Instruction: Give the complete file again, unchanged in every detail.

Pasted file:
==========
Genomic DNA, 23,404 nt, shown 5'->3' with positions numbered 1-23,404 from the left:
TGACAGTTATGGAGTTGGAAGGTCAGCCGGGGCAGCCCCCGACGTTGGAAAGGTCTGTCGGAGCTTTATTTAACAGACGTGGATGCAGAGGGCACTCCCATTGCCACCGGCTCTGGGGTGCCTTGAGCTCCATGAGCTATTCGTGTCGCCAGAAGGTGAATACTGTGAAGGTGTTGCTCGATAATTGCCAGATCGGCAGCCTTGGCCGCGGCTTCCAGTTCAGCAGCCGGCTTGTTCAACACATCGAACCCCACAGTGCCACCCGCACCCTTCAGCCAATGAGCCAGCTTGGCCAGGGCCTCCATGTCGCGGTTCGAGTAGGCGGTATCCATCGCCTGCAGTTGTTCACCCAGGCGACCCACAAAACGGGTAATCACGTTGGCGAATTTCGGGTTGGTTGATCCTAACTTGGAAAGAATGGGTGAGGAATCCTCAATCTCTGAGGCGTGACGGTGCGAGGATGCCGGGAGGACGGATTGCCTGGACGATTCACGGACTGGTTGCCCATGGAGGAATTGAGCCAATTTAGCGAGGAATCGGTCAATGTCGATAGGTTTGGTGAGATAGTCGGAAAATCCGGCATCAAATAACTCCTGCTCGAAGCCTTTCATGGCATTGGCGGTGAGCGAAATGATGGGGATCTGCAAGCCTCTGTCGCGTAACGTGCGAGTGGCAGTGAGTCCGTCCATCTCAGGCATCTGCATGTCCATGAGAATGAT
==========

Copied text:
Genomic DNA, 23,404 nt, shown 5'->3' with positions numbered 1-23,404 from the left:
TGACAGTTATGGAGTTGGAAGGTCAGCCGGGGCAGCCCCCGACGTTGGAAAGGTCTGTCGGAGCTTTATTTAACAGACGTGGATGCAGAGGGCACTCCCATTGCCACCGGCTCTGGGGTGCCTTGAGCTCCATGAGCTATTCGTGTCGCCAGAAGGTGAATACTGTGAAGGTGTTGCTCGATAATTGCCAGATCGGCAGCCTTGGCCGCGGCTTCCAGTTCAGCAGCCGGCTTGTTCAACACATCGAACCCCACAGTGCCACCCGCACCCTTCAGCCAATGAGCCAGCTTGGCCAGGGCCTCCATGTCGCGGTTCGAGTAGGCGGTATCCATCGCCTGCAGTTGTTCACCCAGGCGACCCACAAAACGGGTAATCACGTTGGCGAATTTCGGGTTGGTTGATCCTAACTTGGAAAGAATGGGTGAGGAATCCTCAATCTCTGAGGCGTGACGGTGCGAGGATGCCGGGAGGACGGATTGCCTGGACGATTCACGGACTGGTTGCCCATGGAGGAATTGAGCCAATTTAGCGAGGAATCGGTCAATGTCGATAGGTTTGGTGAGATAGTCGGAAAATCCGGCATCAAATAACTCCTGCTCGAAGCCTTTCATGGCATTGGCGGTGAGCGAAATGATGGGGATCTGCAAGCCTCTGTCGCGTAACGTGCGAGTGGCAGTGAGTCCGTCCATCTCAGGCATCTGCATGTCCATGAGAATGAT